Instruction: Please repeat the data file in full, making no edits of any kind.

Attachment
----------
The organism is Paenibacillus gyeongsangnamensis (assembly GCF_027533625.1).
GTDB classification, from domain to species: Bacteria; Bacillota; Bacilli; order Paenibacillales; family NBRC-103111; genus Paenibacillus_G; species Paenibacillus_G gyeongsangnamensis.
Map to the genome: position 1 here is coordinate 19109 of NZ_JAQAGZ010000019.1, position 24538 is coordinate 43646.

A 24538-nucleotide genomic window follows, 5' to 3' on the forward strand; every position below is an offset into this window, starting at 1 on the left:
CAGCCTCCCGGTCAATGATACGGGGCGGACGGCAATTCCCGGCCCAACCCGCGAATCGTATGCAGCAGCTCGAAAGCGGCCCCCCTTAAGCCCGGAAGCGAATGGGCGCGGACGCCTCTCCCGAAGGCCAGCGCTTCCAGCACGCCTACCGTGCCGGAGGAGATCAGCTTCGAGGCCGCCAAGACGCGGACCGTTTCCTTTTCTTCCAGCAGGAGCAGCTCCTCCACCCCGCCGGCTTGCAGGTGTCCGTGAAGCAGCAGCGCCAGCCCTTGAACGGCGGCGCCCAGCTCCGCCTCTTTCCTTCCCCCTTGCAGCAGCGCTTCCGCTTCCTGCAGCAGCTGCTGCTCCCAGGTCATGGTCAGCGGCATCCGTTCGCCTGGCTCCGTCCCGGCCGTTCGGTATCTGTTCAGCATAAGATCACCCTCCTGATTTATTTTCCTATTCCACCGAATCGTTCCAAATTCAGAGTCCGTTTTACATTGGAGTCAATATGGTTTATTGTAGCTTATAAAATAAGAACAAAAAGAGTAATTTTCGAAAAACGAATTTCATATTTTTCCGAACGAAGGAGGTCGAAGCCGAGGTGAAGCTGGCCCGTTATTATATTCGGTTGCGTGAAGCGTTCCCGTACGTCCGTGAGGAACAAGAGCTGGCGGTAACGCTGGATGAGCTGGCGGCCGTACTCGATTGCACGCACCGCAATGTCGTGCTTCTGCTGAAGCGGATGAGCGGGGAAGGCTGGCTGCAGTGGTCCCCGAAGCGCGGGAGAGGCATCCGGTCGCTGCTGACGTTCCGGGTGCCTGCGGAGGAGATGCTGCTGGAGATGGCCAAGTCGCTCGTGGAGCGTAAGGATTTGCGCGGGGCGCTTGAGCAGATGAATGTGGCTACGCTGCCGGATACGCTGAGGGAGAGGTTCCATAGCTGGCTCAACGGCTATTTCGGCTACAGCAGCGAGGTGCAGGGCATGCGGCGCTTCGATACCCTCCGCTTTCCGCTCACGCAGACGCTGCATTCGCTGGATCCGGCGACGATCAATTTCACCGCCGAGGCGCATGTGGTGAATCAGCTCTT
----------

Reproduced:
The organism is Paenibacillus gyeongsangnamensis (assembly GCF_027533625.1).
GTDB classification, from domain to species: Bacteria; Bacillota; Bacilli; order Paenibacillales; family NBRC-103111; genus Paenibacillus_G; species Paenibacillus_G gyeongsangnamensis.
Map to the genome: position 1 here is coordinate 19109 of NZ_JAQAGZ010000019.1, position 24538 is coordinate 43646.

A 24538-nucleotide genomic window follows, 5' to 3' on the forward strand; every position below is an offset into this window, starting at 1 on the left:
CAGCCTCCCGGTCAATGATACGGGGCGGACGGCAATTCCCGGCCCAACCCGCGAATCGTATGCAGCAGCTCGAAAGCGGCCCCCCTTAAGCCCGGAAGCGAATGGGCGCGGACGCCTCTCCCGAAGGCCAGCGCTTCCAGCACGCCTACCGTGCCGGAGGAGATCAGCTTCGAGGCCGCCAAGACGCGGACCGTTTCCTTTTCTTCCAGCAGGAGCAGCTCCTCCACCCCGCCGGCTTGCAGGTGTCCGTGAAGCAGCAGCGCCAGCCCTTGAACGGCGGCGCCCAGCTCCGCCTCTTTCCTTCCCCCTTGCAGCAGCGCTTCCGCTTCCTGCAGCAGCTGCTGCTCCCAGGTCATGGTCAGCGGCATCCGTTCGCCTGGCTCCGTCCCGGCCGTTCGGTATCTGTTCAGCATAAGATCACCCTCCTGATTTATTTTCCTATTCCACCGAATCGTTCCAAATTCAGAGTCCGTTTTACATTGGAGTCAATATGGTTTATTGTAGCTTATAAAATAAGAACAAAAAGAGTAATTTTCGAAAAACGAATTTCATATTTTTCCGAACGAAGGAGGTCGAAGCCGAGGTGAAGCTGGCCCGTTATTATATTCGGTTGCGTGAAGCGTTCCCGTACGTCCGTGAGGAACAAGAGCTGGCGGTAACGCTGGATGAGCTGGCGGCCGTACTCGATTGCACGCACCGCAATGTCGTGCTTCTGCTGAAGCGGATGAGCGGGGAAGGCTGGCTGCAGTGGTCCCCGAAGCGCGGGAGAGGCATCCGGTCGCTGCTGACGTTCCGGGTGCCTGCGGAGGAGATGCTGCTGGAGATGGCCAAGTCGCTCGTGGAGCGTAAGGATTTGCGCGGGGCGCTTGAGCAGATGAATGTGGCTACGCTGCCGGATACGCTGAGGGAGAGGTTCCATAGCTGGCTCAACGGCTATTTCGGCTACAGCAGCGAGGTGCAGGGCATGCGGCGCTTCGATACCCTCCGCTTTCCGCTCACGCAGACGCTGCATTCGCTGGATCCGGCGACGATCAATTTCACCGCCGAGGCGCATGTGGTGAATCAGCTCTT